- Electric scooters have been popping up in cities across the U.S.
- But the accessibility of the scooters means there’s also been a spike in injuries related to the devices.
- A new study found that many injured users were riding scooters while intoxicated.
Electric scooters — or e-scooters as they’re often called — have skyrocketed in popularity over the past couple of years.
Hundreds of cities are now home to thousands of the motorized scooters, which are often used by commuters and tourists as a cheap way to zip around town.
However, since their roll out, e-scooters have sent a ton of people to the emergency room. In 2018, we reported on a recent spike in head, wrist, elbow, and hip injuries, thanks to the scooters.
Now, it turns out that a large portion of injured e-scooter riders were actually under the influence of either drugs or alcohol when they took a tumble.
In addition, most scooter riders weren’t wearing helmets at the time of their collision, according to a study recently published in Trauma Surgery & Acute Care Open.
This new research adds to the growing body of evidence that while the rentable vehicles may seem like a fun, safe idea, they have the potential to be dangerous — especially if you’re not sober.
“[The] results of this study support the findings of multiple previous studies looking at injury patterns among riders of e-scooters, and underscore the significant dangers and risk of death associated with the surge in their popularity in the U.S.,” Dr. Robert Glatter, an emergency physician with Lenox Hill Hospital in New York City, told Healthline.
To get more insight into e-scooter injuries, researchers evaluated 103 people who were admitted to major trauma centers due to a scooter accident.
Of the group, about 42 percent had moderate to severe injuries, and 1 was in critical condition.
The vast majority of injuries included fractures to the legs, ankles, collarbone, shoulder blades, and forearms — and about half of the patients with these injuries required surgery.
Spleen, kidney, and neck injuries were observed as well.
On top of all of that, nearly 18 percent of the people had a brain bleed and 17 of them were concussed.
According to the researchers, most of the patients — 98 percent — weren’t wearing a helmet at the time of their accident.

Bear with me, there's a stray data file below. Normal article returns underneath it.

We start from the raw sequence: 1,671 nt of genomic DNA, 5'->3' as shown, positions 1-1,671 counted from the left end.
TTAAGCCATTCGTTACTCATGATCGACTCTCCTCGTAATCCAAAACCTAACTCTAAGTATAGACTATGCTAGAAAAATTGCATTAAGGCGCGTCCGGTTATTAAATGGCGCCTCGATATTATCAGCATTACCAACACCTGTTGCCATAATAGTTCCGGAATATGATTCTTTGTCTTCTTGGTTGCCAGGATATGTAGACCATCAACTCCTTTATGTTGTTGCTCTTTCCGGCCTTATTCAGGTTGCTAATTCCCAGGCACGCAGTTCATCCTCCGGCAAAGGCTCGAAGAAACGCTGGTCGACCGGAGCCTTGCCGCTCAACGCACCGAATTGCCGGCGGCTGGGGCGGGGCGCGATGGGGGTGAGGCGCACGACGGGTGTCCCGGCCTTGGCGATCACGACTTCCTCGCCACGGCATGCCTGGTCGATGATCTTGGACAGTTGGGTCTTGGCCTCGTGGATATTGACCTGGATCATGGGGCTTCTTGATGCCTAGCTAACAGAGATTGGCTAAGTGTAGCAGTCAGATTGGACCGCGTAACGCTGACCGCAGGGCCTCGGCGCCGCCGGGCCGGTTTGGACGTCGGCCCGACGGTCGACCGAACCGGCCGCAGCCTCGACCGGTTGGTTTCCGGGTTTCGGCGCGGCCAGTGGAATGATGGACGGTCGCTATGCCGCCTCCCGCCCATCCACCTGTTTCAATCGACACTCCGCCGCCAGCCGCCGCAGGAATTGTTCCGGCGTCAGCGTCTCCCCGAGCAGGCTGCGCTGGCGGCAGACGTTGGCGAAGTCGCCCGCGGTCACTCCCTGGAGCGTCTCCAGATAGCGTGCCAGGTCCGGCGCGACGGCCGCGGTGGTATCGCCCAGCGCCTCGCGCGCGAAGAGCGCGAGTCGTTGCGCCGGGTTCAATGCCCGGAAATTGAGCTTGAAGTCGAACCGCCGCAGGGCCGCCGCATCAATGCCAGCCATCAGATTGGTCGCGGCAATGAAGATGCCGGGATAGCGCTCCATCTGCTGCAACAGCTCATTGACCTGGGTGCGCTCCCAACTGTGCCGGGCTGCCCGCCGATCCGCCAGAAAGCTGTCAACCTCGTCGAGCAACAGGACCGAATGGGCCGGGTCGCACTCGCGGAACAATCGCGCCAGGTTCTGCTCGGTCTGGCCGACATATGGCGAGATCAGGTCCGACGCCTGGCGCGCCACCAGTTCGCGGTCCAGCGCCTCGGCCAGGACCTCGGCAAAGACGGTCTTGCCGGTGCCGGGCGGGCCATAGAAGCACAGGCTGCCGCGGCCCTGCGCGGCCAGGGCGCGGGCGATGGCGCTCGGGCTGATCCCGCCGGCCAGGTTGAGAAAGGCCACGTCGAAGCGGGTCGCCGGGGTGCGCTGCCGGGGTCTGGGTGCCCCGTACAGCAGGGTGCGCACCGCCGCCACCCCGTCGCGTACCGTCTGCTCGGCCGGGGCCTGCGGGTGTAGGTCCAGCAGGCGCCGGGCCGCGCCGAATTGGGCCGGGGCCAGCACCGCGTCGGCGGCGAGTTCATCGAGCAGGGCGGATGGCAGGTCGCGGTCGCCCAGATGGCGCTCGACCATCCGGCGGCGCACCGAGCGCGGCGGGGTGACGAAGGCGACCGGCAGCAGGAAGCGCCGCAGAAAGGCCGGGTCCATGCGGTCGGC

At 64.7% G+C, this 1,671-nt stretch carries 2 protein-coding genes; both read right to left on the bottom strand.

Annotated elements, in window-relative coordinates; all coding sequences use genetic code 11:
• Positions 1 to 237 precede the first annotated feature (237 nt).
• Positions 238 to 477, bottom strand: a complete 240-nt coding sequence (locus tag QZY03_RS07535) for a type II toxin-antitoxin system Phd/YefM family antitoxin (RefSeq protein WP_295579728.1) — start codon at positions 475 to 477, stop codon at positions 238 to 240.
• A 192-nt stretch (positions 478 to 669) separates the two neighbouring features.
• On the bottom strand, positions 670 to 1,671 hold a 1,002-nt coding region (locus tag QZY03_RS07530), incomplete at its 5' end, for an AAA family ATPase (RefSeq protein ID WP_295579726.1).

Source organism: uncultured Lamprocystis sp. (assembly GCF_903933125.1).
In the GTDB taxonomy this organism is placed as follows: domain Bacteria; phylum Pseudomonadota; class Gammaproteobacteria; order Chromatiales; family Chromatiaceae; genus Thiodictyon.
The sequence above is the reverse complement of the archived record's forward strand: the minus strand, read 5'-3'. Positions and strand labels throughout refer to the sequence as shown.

Most of the patients were tested for alcohol, and the researchers found that drug and alcohol use was very common among the injured riders.
About 48 percent of the patients tested for alcohol were way above the legal limit. Nearly 52 percent of those assessed for drug use tested positive.
Tetrahydrocannabinol (THC) — the main psychoactive ingredient in marijuana — was the most common substance used by the riders, followed by methamphetamine and amphetamines.
The study also suggests that e-scooter riders tend to take greater risks than, say, bicyclists or electric bike riders.
E-scooters can typically be dropped anywhere — most of the time, it doesn’t have to be left at a dock or a charging station.
Consequently, many people may come across one on the street and hop on without the proper safety equipment.
“Because of their ease of access, many people see them as an easier solution or more readily accessible than waiting for a taxi, ride-share, or a friend to pick them up. This promotes the mentality that they are a ‘safe solution to getting home while inebriated,’” said Dr. Molly Estes, the clerkship director of the department of emergency medicine at Loma Linda University Medical Center.
In actuality, however, scooting without a helmet at just 15 miles per hour can pack enough of a punch to land you in the intensive care unit with a serious injury, according to Glatter.
Unlike cars, scooters don’t have an airbag or roll cage to protect the body in an accident. Additionally, most cities don’t have dedicated lanes for scooters, causing riders to weave in and around cars.
If you decide to unlock a scooter, it’s crucial to wear protective gear — like a helmet and body pads. Furthermore, no moving vehicles — scooters included — should be used under the influence.
“People should treat e-scooters with the same caution and respect they handle any other motorized vehicle,” Estes said. “If you wouldn’t get behind a car to drive it, then you shouldn’t be driving the e-scooter either.”
These scooters present a new public health threat — and we’re just starting to get a real look at how many scooter-related injuries are taking place across the country.
New research found that many electronic scooter riders who’ve been injured were under the influence of drugs or alcohol at the time of their crash.
Virtually all of them weren’t wearing a helmet.
This adds to the growing body of evidence that the popular e-scooters put riders at risk for a range of severe injuries.